A question was asked about the customs union and the example of beef was given. Other examples are possible. The problem for the European Union is not that the British side may say tomorrow they want to continue in the customs union. Nobody in the European Union will say that is not possible. However, to be in the customs union also means that the competence to make trade agreements continues to be exercised by the European Union. That is the consequence of a customs union. In a customs union a country does not negotiate tariffs and trade agreements individually; it is the European Union that does that based on the treaties. One cannot say one wants to be in the customs union but will manage trade oneself. That is not the European Union. I think everyone will accept, certainly now that it has already been proposed by some in Britain, that the UK should stay for a transitional period in the customs union, but it cannot pick and choose and say it wants to be in this but not that. One cannot say, "I want to be in the customs union and the Single Market but I do not want to pay, I do not want the oversight of the European Court of Justice, I do not want migrants coming from eastern Europe and I do not want it to be the European Union that negotiates trade deals in the future." That is not possible. Membership comes with positive things but also with obligations. One cannot create a system in which not being a member of the European Union is more favourable than being a member. One would then destroy the European project. I am very open to and positive about what Deputy Donnelly said in his question but, as I said, it is not a question of taking the benefits and putting the burden on the remaining 27 member states. That will not happen and will not be allowed to happen. That is not objective, not serious and certainly not the kind of European Union we all want.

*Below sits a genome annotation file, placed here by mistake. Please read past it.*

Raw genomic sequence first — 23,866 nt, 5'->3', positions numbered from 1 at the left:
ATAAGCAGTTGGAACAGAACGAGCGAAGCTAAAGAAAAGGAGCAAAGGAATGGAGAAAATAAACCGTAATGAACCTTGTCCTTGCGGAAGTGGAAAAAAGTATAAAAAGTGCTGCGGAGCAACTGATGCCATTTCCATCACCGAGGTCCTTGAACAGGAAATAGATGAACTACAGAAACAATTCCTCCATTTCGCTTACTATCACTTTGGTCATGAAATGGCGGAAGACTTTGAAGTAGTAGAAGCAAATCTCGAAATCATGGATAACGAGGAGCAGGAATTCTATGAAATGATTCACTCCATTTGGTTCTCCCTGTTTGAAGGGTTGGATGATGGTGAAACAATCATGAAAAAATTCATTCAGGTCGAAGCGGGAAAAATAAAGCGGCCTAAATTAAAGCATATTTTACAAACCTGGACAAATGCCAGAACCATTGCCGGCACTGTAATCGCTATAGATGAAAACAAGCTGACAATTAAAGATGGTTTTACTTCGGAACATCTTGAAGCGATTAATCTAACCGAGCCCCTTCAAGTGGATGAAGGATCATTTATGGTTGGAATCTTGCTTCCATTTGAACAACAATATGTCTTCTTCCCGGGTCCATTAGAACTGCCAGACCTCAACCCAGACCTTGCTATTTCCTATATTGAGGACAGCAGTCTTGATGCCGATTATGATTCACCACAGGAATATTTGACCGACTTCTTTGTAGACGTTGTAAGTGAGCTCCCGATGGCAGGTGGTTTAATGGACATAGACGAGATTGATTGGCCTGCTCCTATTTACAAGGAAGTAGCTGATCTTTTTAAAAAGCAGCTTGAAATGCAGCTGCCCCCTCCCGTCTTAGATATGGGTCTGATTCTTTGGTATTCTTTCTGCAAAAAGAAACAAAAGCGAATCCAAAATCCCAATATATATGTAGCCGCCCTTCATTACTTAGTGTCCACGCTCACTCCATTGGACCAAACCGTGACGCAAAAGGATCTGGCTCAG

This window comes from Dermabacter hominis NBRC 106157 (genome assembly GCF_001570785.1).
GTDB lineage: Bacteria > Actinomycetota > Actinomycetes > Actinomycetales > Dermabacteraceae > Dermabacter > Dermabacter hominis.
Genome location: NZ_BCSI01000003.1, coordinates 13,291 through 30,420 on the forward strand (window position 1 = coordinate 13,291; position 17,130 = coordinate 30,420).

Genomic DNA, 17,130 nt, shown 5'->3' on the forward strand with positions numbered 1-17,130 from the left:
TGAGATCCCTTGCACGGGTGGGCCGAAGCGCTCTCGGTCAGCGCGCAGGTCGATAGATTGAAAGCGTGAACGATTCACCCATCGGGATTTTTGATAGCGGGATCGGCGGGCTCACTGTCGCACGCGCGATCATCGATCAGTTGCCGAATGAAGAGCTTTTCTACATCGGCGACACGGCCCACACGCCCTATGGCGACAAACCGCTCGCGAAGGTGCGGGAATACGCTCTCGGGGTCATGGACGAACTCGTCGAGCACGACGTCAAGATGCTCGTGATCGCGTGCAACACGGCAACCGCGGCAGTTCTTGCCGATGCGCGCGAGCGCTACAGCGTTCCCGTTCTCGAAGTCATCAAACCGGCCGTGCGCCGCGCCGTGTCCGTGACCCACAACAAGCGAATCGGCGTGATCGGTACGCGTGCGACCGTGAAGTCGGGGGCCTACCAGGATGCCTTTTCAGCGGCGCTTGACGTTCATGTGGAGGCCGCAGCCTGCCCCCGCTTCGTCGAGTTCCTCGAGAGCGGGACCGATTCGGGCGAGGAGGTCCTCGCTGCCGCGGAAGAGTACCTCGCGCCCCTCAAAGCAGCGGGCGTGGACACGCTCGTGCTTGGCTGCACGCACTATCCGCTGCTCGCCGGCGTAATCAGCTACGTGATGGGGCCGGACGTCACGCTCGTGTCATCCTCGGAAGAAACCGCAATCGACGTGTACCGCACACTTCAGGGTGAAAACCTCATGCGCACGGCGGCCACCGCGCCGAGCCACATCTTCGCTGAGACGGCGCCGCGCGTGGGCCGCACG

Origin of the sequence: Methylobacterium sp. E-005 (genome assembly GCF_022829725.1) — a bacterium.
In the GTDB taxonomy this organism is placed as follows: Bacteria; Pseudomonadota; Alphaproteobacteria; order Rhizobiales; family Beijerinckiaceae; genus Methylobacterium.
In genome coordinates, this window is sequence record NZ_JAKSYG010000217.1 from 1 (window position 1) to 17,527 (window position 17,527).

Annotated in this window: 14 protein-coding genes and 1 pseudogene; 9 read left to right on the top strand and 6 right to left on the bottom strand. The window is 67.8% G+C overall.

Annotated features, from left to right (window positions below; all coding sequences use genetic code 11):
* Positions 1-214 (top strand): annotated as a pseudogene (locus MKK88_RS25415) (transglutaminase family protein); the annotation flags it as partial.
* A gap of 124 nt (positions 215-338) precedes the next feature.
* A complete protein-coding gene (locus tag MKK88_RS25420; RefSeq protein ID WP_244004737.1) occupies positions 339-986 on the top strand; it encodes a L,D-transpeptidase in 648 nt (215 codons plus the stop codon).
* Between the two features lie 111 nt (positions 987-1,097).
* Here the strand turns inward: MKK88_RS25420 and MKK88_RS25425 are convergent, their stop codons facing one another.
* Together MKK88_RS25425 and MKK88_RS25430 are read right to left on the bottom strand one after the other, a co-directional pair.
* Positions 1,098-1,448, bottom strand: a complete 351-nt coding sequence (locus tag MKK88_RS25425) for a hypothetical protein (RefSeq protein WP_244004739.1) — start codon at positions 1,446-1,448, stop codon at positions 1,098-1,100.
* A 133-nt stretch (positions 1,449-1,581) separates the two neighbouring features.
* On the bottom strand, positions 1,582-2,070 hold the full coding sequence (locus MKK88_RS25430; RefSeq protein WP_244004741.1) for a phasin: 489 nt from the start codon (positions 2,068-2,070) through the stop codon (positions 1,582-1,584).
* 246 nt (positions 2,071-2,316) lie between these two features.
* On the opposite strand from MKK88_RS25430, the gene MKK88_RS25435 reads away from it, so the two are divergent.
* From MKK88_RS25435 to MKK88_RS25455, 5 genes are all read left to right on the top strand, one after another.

We have nine further questioners. We are up against our time limit now but I propose extending the session a little. I will take the nine questioners provided they take no more than one minute each. Perhaps we will take all nine and then come back to Mr. Verhofstadt. It will be a somewhat gargantuan task to respond to all the questions but we will proceed nonetheless. I will call the Members in the order in which they have indicated. I call Deputy Seán Haughey.

I welcome Mr. Verhofstadt to the Dáil Chamber and thank him for his very constructive engagement. He may recall that he met the European affairs committee in Brussels last February. At that time there was much uncertainty about the place, but I think we appreciated then and we appreciate now the sympathy and understanding he has shown for Ireland's position. As he knows, Ireland has major concerns regarding the Good Friday Agreement, the common travel area and the possible implementation of a hard border.

Because I only have one minute, I will go straight to my questions. Regarding the Brexit negotiations, does Mr. Verhofstadt think it will be very important for the British Prime Minister to give some significant indication tomorrow of the UK's position on the EU budget contribution into the future? I think Mr. Verhofstadt said solutions to the Irish question are solely a matter for the UK. Does he not think the Commission and the Parliament could also have some draft proposals on solving our particular problem? Regarding the future of Europe, the Commission has put forward five scenarios. I think the President of the Commission put forward a sixth scenario in all but name during the week. Ireland has concerns about proposals for corporate tax harmonisation and a deepening common defence policy. We are losing a friend as we lose the UK from the European Union. Can Mr. Verhofstadt assure us, now that the Franco-German axis is fully restored, that the interests of small nation states will not be forgotten about as we plan the future of Europe?